Revealing Connections – Two Years of Nature Change

Northern Michigan’s landscapes are changing as invasive species, urban development and climate change alter, damage or destroy familiar plant and animal communities on the land and in our waters. These are big challenges to volunteer conservationists, resource professionals and the organizations working to manage, protect and preserve our forests, uplands, wetlands, streams and lakes. Nature Change is here to help you connect with these regional experts and volunteers through direct local reporting.

Launched just two years ago with the help of eight nonprofit organizations and backed by small grants from three foundations, Nature Change has developed and published over 80 video and photo essays about the volunteers, resource professionals and researchers working in Northwest Lower Michigan. Through these publications, we are learning directly from the region’s experts that climate change is advancing quickly and re-shaping our landscapes.

The regional climate has always been a big connector of resources and resource-based industries here in northern Michigan. A stable climate supported the growth of hardwood forests and the region’s extensive cherry orchards. However, well-documented changes are already impacting the economics of forestry, farming, and fishing. Regionally, we also see invasive plants and other pests benefiting from climate change as well as significant shifts in populations of insects, birds and mammals.

Through video essays here on Nature Change, we have learned that Northern Michigan is experiencing more frequent and more severe storms. Sarah U’Ren of the Watershed Center Grand Traverse Bay described this challenge and the role rain gardens can play in managing the increasing amounts of stormwater runoff and protecting water quality. While the Center’s Christine Crissman helped us better understand the way mature trees and their canopy of leaves can help reduce and slow runoff from pavement and rooftops, helping to manage increasing amounts of stormwater.

Working with the Conservation Resource Alliance, Kim Balke showed us that culverts used where roads cross over streams can impede the flow of a swollen river and damage fish habitat. As storms increase in size and frequency, the quality of fish habitat becomes more precarious wherever undersized stream culverts exist.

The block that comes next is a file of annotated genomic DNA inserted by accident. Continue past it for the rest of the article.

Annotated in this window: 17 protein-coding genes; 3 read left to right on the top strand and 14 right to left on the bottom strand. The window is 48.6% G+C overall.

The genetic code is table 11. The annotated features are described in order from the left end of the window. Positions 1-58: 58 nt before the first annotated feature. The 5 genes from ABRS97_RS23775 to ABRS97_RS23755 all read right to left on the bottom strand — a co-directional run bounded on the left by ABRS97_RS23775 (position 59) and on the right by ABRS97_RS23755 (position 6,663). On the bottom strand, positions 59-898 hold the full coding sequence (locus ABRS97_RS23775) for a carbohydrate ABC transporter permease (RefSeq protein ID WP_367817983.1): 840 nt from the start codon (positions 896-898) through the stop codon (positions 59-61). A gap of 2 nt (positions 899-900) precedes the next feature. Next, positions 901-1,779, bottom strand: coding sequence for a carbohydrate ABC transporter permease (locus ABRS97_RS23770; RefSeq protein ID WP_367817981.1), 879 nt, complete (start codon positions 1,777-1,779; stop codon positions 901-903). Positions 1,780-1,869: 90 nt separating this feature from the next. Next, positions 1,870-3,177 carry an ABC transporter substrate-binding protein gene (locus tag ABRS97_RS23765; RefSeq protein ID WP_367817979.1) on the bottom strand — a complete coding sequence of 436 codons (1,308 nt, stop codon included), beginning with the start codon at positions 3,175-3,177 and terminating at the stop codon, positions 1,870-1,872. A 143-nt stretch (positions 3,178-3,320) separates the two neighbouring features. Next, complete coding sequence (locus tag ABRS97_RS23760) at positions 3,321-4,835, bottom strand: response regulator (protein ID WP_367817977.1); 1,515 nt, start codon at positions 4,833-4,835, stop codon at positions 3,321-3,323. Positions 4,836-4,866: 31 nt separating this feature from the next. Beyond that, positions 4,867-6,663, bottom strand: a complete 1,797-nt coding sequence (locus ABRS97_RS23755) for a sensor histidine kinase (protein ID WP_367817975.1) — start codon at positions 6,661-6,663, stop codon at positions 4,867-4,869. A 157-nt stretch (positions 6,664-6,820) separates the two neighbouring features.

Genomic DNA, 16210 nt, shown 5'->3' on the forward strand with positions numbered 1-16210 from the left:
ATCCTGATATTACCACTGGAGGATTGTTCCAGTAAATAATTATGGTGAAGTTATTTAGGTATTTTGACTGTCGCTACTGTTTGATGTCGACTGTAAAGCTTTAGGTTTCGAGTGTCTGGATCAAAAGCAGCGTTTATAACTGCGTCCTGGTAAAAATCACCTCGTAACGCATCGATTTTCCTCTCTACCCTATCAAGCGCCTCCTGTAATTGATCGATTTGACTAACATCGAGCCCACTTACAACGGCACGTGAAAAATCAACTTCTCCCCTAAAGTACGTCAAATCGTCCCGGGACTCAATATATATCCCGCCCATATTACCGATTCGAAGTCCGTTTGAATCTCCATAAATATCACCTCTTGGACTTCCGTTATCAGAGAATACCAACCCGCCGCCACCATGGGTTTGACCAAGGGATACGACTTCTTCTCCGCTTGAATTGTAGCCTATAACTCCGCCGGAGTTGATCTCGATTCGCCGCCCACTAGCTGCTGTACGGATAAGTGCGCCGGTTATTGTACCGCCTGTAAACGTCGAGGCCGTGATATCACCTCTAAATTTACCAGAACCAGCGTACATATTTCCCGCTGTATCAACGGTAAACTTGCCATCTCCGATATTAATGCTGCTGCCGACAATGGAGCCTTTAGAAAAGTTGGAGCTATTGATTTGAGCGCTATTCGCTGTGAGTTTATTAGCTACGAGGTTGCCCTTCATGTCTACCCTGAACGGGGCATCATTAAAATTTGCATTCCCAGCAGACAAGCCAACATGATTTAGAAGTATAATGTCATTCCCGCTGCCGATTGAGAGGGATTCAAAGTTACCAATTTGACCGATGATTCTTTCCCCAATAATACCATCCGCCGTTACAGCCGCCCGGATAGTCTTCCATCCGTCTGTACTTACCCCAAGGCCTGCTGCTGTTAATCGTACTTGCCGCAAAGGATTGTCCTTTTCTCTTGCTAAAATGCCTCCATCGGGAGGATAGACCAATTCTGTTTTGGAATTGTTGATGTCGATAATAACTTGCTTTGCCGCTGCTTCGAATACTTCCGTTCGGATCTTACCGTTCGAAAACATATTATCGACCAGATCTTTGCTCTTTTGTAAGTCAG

The increasing frequency and severity of storms is also a challenge to the fruit growers in our region as we learned from orchard owners and operators, John King and Jim Bardenhagen. Additionally, the spring warm up is coming earlier, even as frost threats continue into late spring. Cherry farmer and researcher, Jim Nugent helped show us just how damaging that can be to the cherry crop and other stone fruits.

General regional warming and the expanding growing season are also having an impact on the composition of bird and animal populations in Northern Michigan. One of our region’s most respected bird experts, Dr. William Scharf has documented the movement of many different southern bird species to our region over the past 40 years or so. In a separate video essay, Dr. Philip Myers described his research that demonstrates a similar movement northward of many southern species of small rodents, including the white-footed mouse.

With early spring warm ups and the later arrival of fall frosts, some non-native plants invading Northern Michigan have an advantage over native plants. As described by Emily Cook of the Northwest Michigan Invasive Species Network, dangerous plants like Japanese barberry get a head start in the early spring and can out-compete native plants. Here we see the forces of development, climate change and invasive species working together to cause real harm to human populations. Where a uninformed landscaper installs Japanese barberry as a decorative shrub, birds can help it spread quickly to nearby forests where it forms dense thickets. These thickets, in turn, become a natural home to white-footed mice and black-legged ticks that carry Lyme’s disease.